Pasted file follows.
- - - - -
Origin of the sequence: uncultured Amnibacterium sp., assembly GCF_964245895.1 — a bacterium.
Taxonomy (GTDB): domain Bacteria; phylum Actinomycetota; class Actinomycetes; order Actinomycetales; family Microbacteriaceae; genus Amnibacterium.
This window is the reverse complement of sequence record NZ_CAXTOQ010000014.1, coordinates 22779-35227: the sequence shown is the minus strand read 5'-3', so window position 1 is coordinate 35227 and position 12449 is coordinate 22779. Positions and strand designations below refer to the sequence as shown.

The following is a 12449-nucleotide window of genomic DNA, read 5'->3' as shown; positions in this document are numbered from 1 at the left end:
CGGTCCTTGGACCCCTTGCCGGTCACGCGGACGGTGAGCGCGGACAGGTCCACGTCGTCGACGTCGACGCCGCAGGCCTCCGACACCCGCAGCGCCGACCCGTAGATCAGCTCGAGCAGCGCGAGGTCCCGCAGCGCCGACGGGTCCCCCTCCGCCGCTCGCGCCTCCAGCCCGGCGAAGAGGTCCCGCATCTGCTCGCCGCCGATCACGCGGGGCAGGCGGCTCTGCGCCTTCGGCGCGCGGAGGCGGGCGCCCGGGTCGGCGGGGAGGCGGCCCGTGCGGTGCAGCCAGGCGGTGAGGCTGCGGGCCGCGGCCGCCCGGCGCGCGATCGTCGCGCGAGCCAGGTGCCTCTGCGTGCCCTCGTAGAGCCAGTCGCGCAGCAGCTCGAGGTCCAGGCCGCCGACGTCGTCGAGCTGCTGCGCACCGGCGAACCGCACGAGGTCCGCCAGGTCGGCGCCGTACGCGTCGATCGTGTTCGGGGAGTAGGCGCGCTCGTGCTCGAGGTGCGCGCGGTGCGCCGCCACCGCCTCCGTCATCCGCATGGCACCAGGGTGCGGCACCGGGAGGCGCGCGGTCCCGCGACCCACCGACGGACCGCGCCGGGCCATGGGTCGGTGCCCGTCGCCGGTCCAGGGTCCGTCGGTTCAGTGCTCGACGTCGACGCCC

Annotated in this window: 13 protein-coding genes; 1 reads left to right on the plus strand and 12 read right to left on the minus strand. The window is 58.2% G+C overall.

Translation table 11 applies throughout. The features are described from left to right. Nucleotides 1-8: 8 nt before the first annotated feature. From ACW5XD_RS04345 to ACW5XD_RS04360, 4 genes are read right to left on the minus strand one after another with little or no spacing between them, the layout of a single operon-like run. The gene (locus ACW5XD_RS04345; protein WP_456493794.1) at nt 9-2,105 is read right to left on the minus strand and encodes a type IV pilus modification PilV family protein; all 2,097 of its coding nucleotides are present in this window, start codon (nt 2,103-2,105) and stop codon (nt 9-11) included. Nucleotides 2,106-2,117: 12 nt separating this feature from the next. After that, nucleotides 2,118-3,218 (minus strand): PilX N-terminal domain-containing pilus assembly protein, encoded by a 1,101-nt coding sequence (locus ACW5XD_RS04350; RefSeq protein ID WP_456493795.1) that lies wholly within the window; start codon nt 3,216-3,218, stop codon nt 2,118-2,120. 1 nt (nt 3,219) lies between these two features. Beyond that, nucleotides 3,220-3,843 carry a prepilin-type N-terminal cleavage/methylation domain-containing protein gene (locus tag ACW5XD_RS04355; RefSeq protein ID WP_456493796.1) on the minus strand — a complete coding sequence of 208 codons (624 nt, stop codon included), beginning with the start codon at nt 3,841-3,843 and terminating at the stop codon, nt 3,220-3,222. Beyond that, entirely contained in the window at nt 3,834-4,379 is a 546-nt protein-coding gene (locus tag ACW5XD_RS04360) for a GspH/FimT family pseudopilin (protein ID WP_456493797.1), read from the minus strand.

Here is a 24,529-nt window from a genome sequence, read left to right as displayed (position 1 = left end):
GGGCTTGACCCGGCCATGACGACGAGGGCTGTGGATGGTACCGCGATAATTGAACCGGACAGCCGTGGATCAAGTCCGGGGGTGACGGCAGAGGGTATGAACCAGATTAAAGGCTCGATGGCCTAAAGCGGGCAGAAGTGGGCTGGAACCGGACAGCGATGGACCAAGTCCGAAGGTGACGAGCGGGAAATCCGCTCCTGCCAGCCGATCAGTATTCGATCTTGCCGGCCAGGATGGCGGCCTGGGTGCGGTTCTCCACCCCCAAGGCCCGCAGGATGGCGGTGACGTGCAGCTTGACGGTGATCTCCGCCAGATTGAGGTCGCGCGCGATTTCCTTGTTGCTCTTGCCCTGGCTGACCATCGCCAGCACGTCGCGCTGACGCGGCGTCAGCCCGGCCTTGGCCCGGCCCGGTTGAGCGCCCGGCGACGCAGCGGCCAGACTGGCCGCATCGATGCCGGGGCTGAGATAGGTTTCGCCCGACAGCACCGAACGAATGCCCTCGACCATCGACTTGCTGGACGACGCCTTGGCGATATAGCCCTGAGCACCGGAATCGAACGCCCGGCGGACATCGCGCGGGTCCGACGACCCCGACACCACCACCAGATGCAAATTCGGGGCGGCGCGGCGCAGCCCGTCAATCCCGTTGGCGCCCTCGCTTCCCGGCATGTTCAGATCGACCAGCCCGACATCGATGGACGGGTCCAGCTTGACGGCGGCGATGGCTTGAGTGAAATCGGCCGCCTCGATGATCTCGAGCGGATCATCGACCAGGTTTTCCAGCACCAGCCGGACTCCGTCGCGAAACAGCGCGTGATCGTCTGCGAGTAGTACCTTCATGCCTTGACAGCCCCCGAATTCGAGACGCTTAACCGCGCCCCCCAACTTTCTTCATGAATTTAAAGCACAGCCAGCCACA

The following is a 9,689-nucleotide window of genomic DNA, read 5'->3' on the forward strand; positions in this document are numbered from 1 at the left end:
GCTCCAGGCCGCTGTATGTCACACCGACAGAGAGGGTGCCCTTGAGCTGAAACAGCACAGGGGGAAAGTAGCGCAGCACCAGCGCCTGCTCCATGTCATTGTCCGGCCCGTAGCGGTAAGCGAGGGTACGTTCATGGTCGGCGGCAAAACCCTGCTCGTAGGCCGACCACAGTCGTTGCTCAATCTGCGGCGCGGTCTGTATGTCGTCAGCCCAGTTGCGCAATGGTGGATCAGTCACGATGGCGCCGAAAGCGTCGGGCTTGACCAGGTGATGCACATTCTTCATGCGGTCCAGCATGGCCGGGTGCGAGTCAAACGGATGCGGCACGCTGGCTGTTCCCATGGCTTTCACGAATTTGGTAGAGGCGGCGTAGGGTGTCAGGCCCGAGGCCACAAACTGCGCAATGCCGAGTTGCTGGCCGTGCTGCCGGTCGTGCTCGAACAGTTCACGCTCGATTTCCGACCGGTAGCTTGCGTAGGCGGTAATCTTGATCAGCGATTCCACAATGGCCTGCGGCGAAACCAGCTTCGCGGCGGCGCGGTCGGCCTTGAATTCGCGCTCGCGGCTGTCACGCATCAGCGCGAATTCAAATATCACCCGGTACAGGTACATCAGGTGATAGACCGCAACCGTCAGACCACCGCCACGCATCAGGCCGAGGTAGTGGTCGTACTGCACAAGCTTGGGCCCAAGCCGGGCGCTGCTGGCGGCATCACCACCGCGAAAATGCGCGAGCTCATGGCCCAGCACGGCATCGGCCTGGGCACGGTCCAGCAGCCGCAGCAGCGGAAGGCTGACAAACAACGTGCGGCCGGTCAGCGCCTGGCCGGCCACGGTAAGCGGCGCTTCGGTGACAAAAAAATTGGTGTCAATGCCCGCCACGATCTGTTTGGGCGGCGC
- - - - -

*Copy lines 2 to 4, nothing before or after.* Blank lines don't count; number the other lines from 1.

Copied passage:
Taxonomy (GTDB): domain Bacteria; phylum Actinomycetota; class Actinomycetes; order Actinomycetales; family Microbacteriaceae; genus Amnibacterium.
This window is the reverse complement of sequence record NZ_CAXTOQ010000014.1, coordinates 22779-35227: the sequence shown is the minus strand read 5'-3', so window position 1 is coordinate 35227 and position 12449 is coordinate 22779. Positions and strand designations below refer to the sequence as shown.

The following is a 12449-nucleotide window of genomic DNA, read 5'->3' as shown; positions in this document are numbered from 1 at the left end: